• Image of Funeral Moth - Transience LP

— DECIBEL MAGAZINE | dB rating: 9/10 | Quiet bloom of the soul —
"If you are fortunate enough to be yet vulnerable to extreme metal’s effects, e.g. if minor chords played slowly leave you crestfallen, if soaring solos lift your spirits, if blast beats make your eye twitch with rising ire, then approach Funeral Moth’s sophomore album, Transience, with caution. For not only have these Japanese doom weavers completely revolutionized their sound, and quite possibly the whole of funeral doom along with it, they have also crafted the most crushing, yet most introspective, sublime and heartfelt record I’ve heard since Thergothon’s Fhtagn nagh Yog-Sothoth. Seriously. I was cleaning my apartment when I first jammed Transience, and not a minute in I had to lie on the floor and just close my eyes. It was like yoga for my metal sensibilities.

Like Hex-era Earth enlisted Niko Skorpio to help them score some lost Kurosawa masterpiece, the riffs—what else to call them?—seem paced by some lunar pull. The vocals are sparse, but always outstanding. Growls croaked by some monster with two heads of varying size and vocal timbres segue into dirge-throated oms then into whispers like dying oaths from a self-disemboweled samurai. All while the sundry instrumentation wraps around you like a cocoon, as if Funeral Moth were in the room with you, ghosts, but unquestionably present. And although there will be a particular feeling Transience gives you, every time you hear this record it will sound somehow different. Certain refrains you’ll remember, but nuances will shift. Such is the parallax of an artistic monument."

"This stunning new album from Funeral Moth opens up vast, desolate, mournful panoramas of doom. Over the course of just two tracks (the first just over, the second just under 20 minutes) and a restrained palette of hanging-in-the-air tones matched with a powerful gruff roar, the record has the listener travelling over unforgiving expanses of grey wasteland.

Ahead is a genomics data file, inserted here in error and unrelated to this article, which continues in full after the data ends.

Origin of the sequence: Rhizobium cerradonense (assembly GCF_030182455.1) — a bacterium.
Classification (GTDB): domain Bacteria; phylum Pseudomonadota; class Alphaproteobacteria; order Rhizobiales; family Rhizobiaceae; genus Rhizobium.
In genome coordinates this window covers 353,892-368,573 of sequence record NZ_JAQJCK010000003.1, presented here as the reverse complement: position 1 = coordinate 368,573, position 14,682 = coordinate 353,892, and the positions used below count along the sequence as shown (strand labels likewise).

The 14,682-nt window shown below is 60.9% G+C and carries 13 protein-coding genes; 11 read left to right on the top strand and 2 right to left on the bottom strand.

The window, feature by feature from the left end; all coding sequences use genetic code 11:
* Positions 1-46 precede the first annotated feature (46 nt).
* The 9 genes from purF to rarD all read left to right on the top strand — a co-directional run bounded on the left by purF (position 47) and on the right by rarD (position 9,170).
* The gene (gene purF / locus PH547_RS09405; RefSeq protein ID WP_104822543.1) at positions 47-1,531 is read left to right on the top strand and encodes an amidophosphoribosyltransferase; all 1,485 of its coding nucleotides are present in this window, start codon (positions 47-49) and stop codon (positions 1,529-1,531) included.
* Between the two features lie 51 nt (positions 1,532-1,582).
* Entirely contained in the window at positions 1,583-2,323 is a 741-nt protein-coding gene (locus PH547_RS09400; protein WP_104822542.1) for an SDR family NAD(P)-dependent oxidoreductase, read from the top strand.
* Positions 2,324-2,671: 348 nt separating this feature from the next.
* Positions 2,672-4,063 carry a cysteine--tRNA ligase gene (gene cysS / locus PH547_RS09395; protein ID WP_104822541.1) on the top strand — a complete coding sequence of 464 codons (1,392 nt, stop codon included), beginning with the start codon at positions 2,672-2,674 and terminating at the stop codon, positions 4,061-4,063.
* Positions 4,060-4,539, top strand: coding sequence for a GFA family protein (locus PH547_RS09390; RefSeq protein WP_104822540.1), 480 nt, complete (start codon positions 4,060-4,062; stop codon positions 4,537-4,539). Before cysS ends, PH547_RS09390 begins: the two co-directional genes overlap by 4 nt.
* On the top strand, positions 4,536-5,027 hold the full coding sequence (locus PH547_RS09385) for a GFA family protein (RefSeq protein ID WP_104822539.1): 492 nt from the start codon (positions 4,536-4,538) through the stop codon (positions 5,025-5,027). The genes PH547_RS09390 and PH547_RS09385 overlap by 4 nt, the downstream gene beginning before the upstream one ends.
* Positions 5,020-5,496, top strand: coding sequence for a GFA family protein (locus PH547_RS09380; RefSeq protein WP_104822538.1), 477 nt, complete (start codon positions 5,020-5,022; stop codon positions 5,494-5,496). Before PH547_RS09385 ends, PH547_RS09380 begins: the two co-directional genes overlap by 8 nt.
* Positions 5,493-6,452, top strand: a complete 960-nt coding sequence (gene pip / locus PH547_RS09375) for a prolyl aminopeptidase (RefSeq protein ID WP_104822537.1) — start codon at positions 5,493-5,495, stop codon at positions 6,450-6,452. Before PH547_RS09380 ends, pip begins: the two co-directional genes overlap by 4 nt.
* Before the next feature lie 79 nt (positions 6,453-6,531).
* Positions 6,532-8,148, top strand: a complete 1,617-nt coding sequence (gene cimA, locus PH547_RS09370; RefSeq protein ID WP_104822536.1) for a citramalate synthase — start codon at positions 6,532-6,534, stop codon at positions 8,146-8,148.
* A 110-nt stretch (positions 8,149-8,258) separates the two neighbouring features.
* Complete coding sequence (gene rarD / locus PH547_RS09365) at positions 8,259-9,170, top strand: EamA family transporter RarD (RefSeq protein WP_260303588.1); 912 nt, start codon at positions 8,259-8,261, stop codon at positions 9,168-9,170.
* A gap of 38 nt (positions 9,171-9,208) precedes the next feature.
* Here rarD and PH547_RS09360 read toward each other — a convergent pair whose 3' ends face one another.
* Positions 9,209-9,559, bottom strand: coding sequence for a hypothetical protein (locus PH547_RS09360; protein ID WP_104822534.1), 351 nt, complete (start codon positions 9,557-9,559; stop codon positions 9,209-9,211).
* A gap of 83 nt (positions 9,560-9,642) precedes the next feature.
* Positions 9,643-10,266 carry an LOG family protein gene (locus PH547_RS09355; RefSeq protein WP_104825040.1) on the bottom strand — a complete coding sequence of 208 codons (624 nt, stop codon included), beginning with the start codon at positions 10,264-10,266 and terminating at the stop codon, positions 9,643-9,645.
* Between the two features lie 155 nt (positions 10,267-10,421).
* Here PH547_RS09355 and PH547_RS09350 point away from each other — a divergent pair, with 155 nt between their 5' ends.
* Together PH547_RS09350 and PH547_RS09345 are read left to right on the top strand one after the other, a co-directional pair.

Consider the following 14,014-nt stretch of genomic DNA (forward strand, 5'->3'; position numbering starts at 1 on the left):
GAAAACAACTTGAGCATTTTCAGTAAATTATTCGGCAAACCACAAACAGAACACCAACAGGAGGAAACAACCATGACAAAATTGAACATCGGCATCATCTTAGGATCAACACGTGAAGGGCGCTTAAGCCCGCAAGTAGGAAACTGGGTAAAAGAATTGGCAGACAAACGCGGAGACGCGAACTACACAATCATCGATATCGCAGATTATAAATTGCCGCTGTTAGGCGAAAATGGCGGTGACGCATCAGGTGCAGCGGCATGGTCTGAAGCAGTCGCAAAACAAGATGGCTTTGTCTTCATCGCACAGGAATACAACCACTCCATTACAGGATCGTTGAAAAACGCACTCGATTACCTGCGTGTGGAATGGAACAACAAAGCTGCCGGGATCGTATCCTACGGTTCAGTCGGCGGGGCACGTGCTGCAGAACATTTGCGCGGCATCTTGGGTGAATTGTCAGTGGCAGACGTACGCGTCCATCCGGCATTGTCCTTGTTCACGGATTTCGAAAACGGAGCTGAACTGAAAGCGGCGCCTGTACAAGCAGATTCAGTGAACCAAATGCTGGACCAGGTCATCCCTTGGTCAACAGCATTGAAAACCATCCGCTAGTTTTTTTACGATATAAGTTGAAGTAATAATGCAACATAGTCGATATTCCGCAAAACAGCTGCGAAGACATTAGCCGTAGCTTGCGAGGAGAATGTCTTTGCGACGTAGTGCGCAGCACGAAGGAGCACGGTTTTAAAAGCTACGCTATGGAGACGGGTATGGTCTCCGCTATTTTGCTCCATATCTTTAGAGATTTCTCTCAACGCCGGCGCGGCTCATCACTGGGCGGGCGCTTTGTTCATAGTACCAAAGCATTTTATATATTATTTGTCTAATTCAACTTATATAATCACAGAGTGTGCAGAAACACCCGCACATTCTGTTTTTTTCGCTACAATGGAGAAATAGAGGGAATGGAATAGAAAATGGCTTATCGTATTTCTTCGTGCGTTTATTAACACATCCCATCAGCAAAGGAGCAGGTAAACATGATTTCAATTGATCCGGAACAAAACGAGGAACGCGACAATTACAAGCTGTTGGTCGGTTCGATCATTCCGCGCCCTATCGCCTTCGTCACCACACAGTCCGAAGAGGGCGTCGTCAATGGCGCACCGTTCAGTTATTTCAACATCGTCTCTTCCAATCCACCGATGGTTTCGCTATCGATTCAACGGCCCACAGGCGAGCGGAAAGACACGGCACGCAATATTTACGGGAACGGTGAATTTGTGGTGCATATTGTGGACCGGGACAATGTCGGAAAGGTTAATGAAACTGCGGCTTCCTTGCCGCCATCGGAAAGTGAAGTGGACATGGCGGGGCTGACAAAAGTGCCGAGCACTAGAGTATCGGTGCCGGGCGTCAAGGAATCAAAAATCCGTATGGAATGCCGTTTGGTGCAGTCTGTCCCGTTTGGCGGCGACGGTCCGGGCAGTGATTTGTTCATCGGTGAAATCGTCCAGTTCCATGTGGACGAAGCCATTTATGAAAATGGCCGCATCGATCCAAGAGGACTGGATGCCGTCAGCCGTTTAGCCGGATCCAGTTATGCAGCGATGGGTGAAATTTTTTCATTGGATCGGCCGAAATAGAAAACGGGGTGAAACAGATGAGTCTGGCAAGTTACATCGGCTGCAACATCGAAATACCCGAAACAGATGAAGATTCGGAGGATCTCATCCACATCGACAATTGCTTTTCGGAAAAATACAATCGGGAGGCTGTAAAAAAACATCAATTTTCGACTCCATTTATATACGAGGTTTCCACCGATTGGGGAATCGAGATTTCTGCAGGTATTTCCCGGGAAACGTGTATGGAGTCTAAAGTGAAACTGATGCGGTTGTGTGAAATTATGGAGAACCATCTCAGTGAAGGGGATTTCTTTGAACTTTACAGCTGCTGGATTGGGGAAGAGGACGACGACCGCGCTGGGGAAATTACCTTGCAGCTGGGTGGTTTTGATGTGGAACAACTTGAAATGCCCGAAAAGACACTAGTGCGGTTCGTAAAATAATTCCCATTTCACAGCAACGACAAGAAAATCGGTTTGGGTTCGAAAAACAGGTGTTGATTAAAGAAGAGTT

The title track on the first side heads off with a crystal, ringing clear sound, with the slightly jarring notes allowed to soak into the surrounding air. Before long, of course, there is a burst of low, low growling distortion, which supplements and carries rather than obliterates the delicate guitar line. Then another sawing tone skewers and strings out the haunting melody, over measured punches of reverberating bass and crash cymbal. It’s a great intro, powerful but controlled, well-thought-out sounds arranged for maximum effect. In its reserved, quiet waiting for devastating, crushing doom impacts it’s reminiscent of Corrupted’s Mundo Frio. It’s not quite as extreme as that record (which features perhaps the heaviest drop ever, after ten full minutes of harp twinkling), but it’s high praise indeed that Funeral Moth seem comfortable in that company. Later in the track there’s a great slow, repeated rising twin guitar line, which then drifts into more expressive territory at a completely confident, unhurried pace of detached exploration. Even the demon vocals tread a path between contemplation and shrieking horror- in everything about this record there’s a perfect balance between the quiet passages in which you can feel the oceanic power being held back, and the loud raging bits which still keep that sombre, reflective atmosphere.

The other track, ‘Lost’, is similarly epic and uses a closely-related set of sounds and moves. The phrasing in the early parts of the track is great, with the emphasis half stepping off some chords before the next smashing impact, creating an engagingly intricate sense to the creaking and thudding. The structure is similar to the previous track in parts, such as where the guitars start to rise again together, followed by a doubled whisper in the vocals. And in fact, it’s not dissimilar to their previous full-length Dense Fog. But the particular developments of the tracks here are second to the world they create, an monochrome but beautifully textured evocation of the slow exhaling of a post-human world. Transience and loss, certainly, but heard from somewhere far beyond their effects."